Figs. 5 and 6 show a device in'which the thermostatic element is pivotally mounted on the cent-ral post of the casing and in which a ratchet is provided'on each end of the thermostatic element in such manner that when the thermostatic element expands and contracts for each temperature cycle, it will advance a predetermined number of steps around the peri hery of the ratchet wheel. In this particu ar device, the ratchet wheel is secured to the casing on which the graduations appear. It may, however, be desirable to secure the thermostatic element to the central post to prevent its rotary movement and to pivotally mount the ratchetwheel in such manner that when the movement of the thermostatic element occurs, the ratchet wheel will be rotated in accordance with such movement.
Although I have described only a few of the more important modifications of m invention, it is my desire that only such imitations shall be imposed as are indicated by the spirit and scope of the appended claims.
What I claim is: 1. The combination with an air bag, of an indicating device mounted therein and adapted to indicate the total number of indicator, thermostatic means for advancing said indicator a predetermined degree for each rise above a predetermined temperature, and means adapted to retain said indicator in each advanced position.
3. A recording mechanism comprising an indicator, a thermostat ada ted to advance said indicator one step eac time the temperature of said thermostat increases to a predetermined value and subsequently decreases to a predetermined value, and means for preventing the registration by the indicator of more than one step for each temperature cycle regardless of the maximum and minimum valaues thereof.
4. A registering thermostat comprising a ratchet ring, a thermostatic element havlng a pawl adapted to engage said ring, means for preventing relative movement"of the thermostatic element and the ring in one direction, and means for preventing more than a redetermined degree of movement of the t ermostatic element and the ring in the other direction.
5. A registering thermostat comprising a ring having a serrated surface, a thermostatic element having a leading and a trailing leg, both legs makin ratchet engagement with the surface, am? adapted to travel in only one .direction around said surface, and means for preventing more than a single unitary advance of the element relative to the serrated surface for each operation.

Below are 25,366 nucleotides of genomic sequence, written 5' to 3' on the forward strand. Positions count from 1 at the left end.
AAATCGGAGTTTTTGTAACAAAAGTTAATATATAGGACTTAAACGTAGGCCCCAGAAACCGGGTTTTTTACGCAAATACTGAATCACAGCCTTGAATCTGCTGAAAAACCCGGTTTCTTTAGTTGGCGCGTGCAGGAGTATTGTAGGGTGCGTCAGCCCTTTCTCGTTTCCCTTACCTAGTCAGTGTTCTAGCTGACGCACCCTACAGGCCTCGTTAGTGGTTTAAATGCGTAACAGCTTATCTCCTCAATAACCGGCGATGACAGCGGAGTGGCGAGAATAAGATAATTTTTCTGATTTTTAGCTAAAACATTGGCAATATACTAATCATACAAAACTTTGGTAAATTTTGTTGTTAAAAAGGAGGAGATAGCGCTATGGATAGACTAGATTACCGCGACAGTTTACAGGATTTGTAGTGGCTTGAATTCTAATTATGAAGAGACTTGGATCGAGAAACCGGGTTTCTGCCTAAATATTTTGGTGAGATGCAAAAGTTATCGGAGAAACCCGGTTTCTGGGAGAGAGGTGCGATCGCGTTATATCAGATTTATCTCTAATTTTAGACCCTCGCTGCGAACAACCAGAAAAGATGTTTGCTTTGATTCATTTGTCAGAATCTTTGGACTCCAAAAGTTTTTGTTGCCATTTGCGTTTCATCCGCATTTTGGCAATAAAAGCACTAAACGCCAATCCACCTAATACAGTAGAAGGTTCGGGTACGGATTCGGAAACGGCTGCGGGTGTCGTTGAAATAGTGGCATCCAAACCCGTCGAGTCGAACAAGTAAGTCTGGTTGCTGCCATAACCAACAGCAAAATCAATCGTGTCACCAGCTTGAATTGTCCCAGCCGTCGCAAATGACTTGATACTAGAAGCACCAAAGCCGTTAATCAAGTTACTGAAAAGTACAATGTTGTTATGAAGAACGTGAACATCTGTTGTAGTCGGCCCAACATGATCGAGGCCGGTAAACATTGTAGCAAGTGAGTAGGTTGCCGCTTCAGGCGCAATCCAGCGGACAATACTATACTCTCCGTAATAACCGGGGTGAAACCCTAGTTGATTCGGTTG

6. A registering thermostat comprising a ratchet ring, a thermostatic element having .I
a paw] adapted to engage said ringand to prevent relative movement of the ring and the element in one direction, and a second pawl adapted to prevent relative ,movement of the ring and the element in the other direction.
7. A registering thermostat comprising a ratchet ring, a thermostatic element having a paivvl adapted to engage said ring and to prevent relative movement of the ring and 1 the element in one direction, and a second pawl associated with the thermostatic element and adapted to prevent relative movement of the ring and the element in the other direction. p
8. A registering thermostat comprising a ratchet ring, a thermostatic element having a pawl adapted to engage said ring, saidl thermostatic element being Ibent into the form .0f\- a loop and arranged in such manner that more than ay predetermined degree of relativemovement of'the ring and the thermostatic element for a single temperavil f i 1,4ee,ua
ture rise is prevented, and a second pawl ratchet and thermostatic element in the adapted to preventv relative movement of the other direction for a single cycle of operaring and the element in one direction. tion of the device.
9. A registering thermostat comprising a In witness whereof I have hereunto si ed ll I ratchet,- a thermostatic element he d in enmy name in the presence of two subecn ing gagement with the ratchet and havi a? witnesses. pawl adapted to engage the serrated sur ace thereof, means for preventing relative move- RICHARD S BUBDETTE- ment of the ratchet and element in one dig Witneme: 10 rection, and means for preventing more than J. E. Kn'nxo,
a predetermined degree of movement of the Wx. C. MoCor.